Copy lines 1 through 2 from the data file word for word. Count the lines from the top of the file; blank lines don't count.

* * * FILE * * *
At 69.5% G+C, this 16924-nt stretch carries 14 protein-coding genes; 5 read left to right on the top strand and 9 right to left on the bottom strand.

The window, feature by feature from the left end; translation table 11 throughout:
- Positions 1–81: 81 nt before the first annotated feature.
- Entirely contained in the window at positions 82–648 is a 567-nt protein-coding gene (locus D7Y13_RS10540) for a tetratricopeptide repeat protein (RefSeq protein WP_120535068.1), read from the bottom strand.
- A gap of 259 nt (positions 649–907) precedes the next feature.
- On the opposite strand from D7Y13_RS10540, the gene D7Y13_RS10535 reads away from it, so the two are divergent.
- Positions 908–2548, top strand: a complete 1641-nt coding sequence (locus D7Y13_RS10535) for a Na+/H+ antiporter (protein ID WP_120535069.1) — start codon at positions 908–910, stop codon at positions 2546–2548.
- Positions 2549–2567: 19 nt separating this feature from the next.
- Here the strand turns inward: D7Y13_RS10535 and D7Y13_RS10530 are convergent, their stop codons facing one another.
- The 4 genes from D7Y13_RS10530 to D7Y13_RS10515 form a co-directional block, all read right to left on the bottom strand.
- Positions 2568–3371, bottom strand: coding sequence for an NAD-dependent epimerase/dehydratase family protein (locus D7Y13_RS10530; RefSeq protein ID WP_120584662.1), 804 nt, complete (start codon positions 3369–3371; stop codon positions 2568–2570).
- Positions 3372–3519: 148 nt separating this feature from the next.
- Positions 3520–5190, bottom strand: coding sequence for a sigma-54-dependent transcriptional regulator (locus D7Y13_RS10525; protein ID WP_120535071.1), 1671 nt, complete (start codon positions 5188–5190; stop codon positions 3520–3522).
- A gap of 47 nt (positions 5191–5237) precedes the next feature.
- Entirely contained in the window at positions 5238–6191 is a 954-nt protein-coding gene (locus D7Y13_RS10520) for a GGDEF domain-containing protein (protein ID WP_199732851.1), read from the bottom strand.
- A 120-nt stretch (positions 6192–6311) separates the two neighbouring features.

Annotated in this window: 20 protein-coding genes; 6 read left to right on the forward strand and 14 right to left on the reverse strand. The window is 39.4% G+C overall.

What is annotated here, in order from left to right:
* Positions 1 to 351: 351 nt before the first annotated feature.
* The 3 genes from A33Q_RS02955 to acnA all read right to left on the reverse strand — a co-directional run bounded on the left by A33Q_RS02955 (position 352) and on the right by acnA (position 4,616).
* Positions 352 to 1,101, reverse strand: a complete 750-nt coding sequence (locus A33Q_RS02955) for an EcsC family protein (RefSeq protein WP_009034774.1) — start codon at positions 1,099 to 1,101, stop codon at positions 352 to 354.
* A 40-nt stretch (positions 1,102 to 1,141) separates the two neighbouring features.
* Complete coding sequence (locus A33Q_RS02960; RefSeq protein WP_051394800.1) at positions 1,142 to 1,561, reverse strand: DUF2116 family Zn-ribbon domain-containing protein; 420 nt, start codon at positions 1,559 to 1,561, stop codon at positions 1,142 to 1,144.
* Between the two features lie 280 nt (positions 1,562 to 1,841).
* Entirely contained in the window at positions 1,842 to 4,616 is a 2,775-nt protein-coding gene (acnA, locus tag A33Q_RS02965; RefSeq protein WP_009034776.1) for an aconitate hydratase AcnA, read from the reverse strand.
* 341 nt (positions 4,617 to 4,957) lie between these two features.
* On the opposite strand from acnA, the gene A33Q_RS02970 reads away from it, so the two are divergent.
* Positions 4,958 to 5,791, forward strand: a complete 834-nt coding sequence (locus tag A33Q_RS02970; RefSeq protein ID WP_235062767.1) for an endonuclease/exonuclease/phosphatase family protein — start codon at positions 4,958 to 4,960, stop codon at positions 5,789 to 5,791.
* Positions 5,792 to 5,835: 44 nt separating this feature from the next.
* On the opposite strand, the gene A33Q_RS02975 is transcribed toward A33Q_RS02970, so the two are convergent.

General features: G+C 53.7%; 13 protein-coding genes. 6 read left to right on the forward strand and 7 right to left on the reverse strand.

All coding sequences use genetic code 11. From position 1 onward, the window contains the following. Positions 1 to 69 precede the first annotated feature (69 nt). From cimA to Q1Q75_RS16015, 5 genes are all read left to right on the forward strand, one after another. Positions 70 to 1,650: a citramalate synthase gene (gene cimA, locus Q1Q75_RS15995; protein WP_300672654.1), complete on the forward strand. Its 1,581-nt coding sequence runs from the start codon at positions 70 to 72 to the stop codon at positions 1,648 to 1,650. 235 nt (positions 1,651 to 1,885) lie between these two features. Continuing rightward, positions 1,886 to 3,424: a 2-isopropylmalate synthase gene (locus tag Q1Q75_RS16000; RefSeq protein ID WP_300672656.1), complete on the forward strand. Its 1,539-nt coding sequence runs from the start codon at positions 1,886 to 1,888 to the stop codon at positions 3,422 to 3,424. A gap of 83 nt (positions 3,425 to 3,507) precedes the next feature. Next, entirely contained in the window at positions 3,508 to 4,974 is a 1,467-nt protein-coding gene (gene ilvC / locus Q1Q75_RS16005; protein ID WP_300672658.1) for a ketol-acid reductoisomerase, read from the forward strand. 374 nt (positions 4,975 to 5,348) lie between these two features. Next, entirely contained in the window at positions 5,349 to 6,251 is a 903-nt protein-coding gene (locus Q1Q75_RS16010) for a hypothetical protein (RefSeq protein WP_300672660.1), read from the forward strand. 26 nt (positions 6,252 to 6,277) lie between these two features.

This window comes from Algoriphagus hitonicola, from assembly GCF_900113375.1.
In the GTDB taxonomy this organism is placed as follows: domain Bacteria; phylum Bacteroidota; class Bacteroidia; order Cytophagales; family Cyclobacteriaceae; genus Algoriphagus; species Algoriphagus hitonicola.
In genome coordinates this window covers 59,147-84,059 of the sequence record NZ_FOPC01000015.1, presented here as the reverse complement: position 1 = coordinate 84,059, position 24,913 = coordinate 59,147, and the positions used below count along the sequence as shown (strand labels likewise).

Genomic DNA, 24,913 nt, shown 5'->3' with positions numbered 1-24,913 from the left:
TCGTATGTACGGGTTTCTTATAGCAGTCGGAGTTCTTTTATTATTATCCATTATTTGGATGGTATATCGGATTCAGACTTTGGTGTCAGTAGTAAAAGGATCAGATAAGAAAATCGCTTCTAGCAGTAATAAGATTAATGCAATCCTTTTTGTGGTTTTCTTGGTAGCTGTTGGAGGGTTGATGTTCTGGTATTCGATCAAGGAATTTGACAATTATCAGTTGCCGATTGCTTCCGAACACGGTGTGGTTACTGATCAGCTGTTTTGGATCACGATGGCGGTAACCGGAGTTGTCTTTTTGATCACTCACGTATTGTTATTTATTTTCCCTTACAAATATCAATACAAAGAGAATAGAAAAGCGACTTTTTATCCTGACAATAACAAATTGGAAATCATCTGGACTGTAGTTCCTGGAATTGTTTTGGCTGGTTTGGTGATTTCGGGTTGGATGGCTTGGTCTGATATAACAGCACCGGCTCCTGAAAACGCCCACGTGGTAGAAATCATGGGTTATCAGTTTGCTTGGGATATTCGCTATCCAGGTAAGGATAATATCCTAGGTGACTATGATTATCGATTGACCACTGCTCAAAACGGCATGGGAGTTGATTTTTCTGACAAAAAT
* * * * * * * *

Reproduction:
At 69.5% G+C, this 16924-nt stretch carries 14 protein-coding genes; 5 read left to right on the top strand and 9 right to left on the bottom strand.

The window, feature by feature from the left end; translation table 11 throughout: